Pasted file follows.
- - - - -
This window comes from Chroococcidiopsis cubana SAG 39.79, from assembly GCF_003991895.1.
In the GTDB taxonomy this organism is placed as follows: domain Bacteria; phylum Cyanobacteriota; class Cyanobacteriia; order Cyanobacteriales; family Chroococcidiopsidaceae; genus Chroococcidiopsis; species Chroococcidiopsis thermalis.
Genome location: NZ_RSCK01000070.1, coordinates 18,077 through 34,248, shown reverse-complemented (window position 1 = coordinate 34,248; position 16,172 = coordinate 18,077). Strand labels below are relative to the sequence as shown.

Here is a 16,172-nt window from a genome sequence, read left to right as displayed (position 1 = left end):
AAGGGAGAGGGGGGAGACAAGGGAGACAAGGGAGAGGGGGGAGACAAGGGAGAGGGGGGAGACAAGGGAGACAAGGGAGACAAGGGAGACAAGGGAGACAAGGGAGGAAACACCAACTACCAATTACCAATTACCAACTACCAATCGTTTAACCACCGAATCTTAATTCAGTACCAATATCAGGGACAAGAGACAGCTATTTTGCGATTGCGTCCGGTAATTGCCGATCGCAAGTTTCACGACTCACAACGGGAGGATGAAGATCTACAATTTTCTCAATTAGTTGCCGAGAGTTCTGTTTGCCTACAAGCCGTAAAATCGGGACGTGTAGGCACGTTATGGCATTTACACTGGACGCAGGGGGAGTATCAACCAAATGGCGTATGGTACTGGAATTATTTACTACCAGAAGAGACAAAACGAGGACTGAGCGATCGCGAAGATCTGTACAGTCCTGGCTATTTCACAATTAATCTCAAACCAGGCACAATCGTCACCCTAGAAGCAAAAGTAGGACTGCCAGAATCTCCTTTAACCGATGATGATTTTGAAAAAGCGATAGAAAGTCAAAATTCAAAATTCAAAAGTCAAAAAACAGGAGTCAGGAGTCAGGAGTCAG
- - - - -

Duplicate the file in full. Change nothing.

This window comes from Chroococcidiopsis cubana SAG 39.79, from assembly GCF_003991895.1.
In the GTDB taxonomy this organism is placed as follows: domain Bacteria; phylum Cyanobacteriota; class Cyanobacteriia; order Cyanobacteriales; family Chroococcidiopsidaceae; genus Chroococcidiopsis; species Chroococcidiopsis thermalis.
Genome location: NZ_RSCK01000070.1, coordinates 18,077 through 34,248, shown reverse-complemented (window position 1 = coordinate 34,248; position 16,172 = coordinate 18,077). Strand labels below are relative to the sequence as shown.

Here is a 16,172-nt window from a genome sequence, read left to right as displayed (position 1 = left end):
AAGGGAGAGGGGGGAGACAAGGGAGACAAGGGAGAGGGGGGAGACAAGGGAGAGGGGGGAGACAAGGGAGACAAGGGAGACAAGGGAGACAAGGGAGACAAGGGAGGAAACACCAACTACCAATTACCAATTACCAACTACCAATCGTTTAACCACCGAATCTTAATTCAGTACCAATATCAGGGACAAGAGACAGCTATTTTGCGATTGCGTCCGGTAATTGCCGATCGCAAGTTTCACGACTCACAACGGGAGGATGAAGATCTACAATTTTCTCAATTAGTTGCCGAGAGTTCTGTTTGCCTACAAGCCGTAAAATCGGGACGTGTAGGCACGTTATGGCATTTACACTGGACGCAGGGGGAGTATCAACCAAATGGCGTATGGTACTGGAATTATTTACTACCAGAAGAGACAAAACGAGGACTGAGCGATCGCGAAGATCTGTACAGTCCTGGCTATTTCACAATTAATCTCAAACCAGGCACAATCGTCACCCTAGAAGCAAAAGTAGGACTGCCAGAATCTCCTTTAACCGATGATGATTTTGAAAAAGCGATAGAAAGTCAAAATTCAAAATTCAAAAGTCAAAAAACAGGAGTCAGGAGTCAGGAGTCAG